“The question is, are there those in power in this city who are grateful for the decades of growth which the shows have provided this community and who want to help the shows recover in a protected and logical way, preserving that special and important element that has made Branson unique?” asked Sheila Dutton in her letter to the editor, published in the Dec. 7-8 edition of this paper. It was entitled “Outlook for Branson shows bright if we all work together.”
Among other things she said “This is the right thing, and to us the most reasonable thing, to do. If this is done according to sound economic principles, the show market will recover and flourish, once again creating a greater percentage of revenue for the city.”
“But instead, if the shows are thrown under the bus, in an effort to falsely congratulate and support the growth of other sectors, sectors which are common to most other locations in the country, we stand in danger of unwisely depreciating this unique element…” she continued., Offering her assistance she said, “If desired, we can help the City and the CVB to obtain the services and analysis of some of the best economists in the country to obtain a much more balanced insight to all of the economic forces in play, which have caused the observed results. This, coupled with Jerry Henry’s work, would give us a much more accurate picture…” She concluded by expressing her high hopes for 2017 saying, “I am optimistic about 2017. Indicators lead me to believe that we will have our best year ever.”
At a special meeting of the Branson Board of Aldermen held on Dec. 8, during the discussion of the renewal of the marketing contract between the city and the Branson Lakes Area Chamber of Commerce and CVB (CVB), Jeff Seifried, President and Chief Executive Officer of the CVB acknowledged Dutton’s letter and expressed his desire to take advantage of her offer. He made the comment amid requests by The Branson League of Theatre Owners & Show Producers (League) and others for a “Blue Ribbon Task Force” during the contract discussion.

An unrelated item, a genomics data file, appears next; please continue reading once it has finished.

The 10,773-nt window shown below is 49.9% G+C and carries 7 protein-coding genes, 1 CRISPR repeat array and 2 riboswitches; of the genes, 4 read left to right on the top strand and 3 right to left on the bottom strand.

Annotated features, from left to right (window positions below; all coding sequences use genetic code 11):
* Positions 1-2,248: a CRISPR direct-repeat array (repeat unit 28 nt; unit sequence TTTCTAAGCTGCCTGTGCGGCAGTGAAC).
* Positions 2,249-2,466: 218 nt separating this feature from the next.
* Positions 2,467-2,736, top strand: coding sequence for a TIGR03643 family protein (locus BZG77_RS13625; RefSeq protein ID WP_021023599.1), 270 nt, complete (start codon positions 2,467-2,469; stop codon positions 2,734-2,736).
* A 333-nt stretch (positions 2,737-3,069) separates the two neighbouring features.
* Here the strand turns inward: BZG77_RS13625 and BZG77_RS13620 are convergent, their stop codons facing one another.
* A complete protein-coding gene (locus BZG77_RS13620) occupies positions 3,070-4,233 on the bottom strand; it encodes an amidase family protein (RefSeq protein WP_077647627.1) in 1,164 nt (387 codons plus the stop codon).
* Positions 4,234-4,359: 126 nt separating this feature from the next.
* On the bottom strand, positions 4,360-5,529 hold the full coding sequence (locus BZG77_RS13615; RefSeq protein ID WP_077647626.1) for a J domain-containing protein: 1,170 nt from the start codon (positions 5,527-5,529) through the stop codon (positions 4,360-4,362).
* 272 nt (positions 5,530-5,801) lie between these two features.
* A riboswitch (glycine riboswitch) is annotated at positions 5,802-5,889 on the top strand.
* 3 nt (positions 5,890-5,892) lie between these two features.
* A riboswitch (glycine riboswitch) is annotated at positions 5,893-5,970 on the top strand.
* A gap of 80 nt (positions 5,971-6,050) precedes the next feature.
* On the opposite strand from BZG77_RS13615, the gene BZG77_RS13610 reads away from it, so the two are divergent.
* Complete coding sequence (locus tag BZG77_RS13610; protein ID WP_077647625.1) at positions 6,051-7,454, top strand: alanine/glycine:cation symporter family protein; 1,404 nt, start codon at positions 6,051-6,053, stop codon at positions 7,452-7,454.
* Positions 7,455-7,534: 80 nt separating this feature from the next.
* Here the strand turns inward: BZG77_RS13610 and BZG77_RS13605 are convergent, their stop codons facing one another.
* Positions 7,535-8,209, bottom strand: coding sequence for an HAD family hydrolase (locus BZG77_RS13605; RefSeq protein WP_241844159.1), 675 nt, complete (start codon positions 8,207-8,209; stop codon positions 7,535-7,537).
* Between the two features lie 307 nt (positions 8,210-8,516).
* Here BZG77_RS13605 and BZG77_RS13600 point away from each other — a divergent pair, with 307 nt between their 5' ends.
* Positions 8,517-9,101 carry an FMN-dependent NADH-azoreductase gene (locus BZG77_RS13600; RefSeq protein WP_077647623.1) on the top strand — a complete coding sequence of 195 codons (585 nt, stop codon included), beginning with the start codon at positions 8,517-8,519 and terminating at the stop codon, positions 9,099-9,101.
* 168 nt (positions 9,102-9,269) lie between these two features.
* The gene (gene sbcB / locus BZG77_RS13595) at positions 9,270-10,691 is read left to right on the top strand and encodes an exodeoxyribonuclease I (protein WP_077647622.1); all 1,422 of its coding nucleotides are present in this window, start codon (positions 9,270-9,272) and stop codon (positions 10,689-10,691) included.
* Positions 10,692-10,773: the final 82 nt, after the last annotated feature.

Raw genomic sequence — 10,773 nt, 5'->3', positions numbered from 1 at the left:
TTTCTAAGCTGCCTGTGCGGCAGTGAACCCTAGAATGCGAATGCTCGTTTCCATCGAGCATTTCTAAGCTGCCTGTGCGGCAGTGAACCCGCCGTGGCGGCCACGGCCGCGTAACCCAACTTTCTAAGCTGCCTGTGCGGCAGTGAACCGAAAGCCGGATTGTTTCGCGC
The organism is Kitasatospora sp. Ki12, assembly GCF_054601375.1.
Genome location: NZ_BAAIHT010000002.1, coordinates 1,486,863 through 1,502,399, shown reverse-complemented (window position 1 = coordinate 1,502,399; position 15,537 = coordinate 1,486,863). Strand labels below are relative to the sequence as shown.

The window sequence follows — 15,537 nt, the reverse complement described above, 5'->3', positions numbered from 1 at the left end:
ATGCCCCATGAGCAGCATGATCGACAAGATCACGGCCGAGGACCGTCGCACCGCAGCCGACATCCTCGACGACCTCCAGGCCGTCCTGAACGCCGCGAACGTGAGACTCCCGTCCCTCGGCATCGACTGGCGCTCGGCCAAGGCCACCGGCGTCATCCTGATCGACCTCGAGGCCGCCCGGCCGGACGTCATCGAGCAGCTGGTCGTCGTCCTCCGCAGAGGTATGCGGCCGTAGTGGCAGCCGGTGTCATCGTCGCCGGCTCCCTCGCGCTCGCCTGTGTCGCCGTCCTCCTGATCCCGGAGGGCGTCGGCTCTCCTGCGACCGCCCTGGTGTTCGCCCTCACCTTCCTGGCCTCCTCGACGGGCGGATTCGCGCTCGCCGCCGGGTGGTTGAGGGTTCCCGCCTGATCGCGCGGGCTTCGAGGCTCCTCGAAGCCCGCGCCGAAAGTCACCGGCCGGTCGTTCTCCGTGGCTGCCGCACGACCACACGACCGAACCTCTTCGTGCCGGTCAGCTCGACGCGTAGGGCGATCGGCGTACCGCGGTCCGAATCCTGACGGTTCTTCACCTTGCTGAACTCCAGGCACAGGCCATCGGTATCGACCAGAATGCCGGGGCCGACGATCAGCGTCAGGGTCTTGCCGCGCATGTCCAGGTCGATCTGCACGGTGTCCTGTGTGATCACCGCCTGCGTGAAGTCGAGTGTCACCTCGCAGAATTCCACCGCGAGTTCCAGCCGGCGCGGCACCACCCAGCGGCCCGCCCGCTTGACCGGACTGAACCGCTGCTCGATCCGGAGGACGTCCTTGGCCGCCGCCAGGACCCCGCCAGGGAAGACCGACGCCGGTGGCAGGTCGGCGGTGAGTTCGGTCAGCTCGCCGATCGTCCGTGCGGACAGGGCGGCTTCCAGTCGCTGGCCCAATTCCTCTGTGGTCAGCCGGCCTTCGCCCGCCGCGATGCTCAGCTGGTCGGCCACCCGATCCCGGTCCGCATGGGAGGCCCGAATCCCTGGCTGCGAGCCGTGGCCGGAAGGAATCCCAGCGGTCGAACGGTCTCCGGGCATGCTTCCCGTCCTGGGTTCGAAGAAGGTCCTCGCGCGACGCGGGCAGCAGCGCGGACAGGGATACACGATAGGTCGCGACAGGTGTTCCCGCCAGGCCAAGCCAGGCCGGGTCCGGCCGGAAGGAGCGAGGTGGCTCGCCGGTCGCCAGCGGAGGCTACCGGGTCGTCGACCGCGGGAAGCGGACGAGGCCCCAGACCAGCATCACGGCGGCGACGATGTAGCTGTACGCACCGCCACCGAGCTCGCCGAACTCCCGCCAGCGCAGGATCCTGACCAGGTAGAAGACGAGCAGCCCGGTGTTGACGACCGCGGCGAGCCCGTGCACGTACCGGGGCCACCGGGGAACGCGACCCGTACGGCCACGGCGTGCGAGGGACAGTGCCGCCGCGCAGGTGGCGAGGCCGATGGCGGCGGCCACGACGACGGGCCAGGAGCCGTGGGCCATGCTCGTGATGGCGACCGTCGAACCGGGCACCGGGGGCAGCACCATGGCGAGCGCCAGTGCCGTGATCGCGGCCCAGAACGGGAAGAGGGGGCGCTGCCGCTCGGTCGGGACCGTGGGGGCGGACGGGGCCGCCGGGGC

In an email entitled, “Working Together is Key to Finding Answers” Seifried said, “After reading a series of articles this week concerning our efforts related to marketing, as Sheila Dutton explained, one thing is clear, we must work together to understand what is driving changes in the show industry in Branson. Even though sales tax records indicate that the health of the show industry is improving year over year, this does not tell the whole story.” To that an Ole Seagull, especially when he sees a 28.0% year to year drop in the 55 plus age category, so vital to our shows, at the same time there is an increase of 65.7% in the 18 to 54 age category that is more likely not to go to shows, just has to say, “If ever there is a truth that is it!”
“Ok Seagull, that’s the truth and one of the reasons the League has been pushing for the Blue Ribbon Task Force, what’s changed?” An Ole Seagull would have to say, based on the reactions of the CVB Board as well, as the Branson Board of Alderman, as reported on the public record, that those efforts have been less than successful. They appear more centered getting the Task Force and other things rather than establish meaningful communication to solve the problem, leaving the shows with the reality that the current marketing program will continue with its devastating consequences for Branson’s shows.
Seifried continues, “Can the Chamber/CVB do better? Always, no one is perfect. Do we want input from the show industry? Yes, it can only make us stronger. Bottom line, we must work together to address the current and future health of the show industry in Branson. I accept the help offered by Sheila Dutton in her letter to the editor on Tuesday and our organization will support her however we can.” Is it a Blue Ribbon Task Force? No, but it is the chance, right now, to establish some meaningful communication that has the potential to establish a new marketing reality for the shows that can more effectively and efficiently respond to their marketing needs.
“Seagull last week you opined that each show should ask themselves, if the best expenditure of their time, effort, and money was “fighting to try to change the system under these circumstances or investing it to produce the best show possible, with the flexibility to entertain the changing demographics, and market it efficiently. How does that change?” If the marketing reality changes then all that’s left is to do the same thing that every successful Branson show has done since day one, “invest their time, effort, and money to produce the best show possible, with the flexibility to entertain the changing demographics, and market it efficiently.”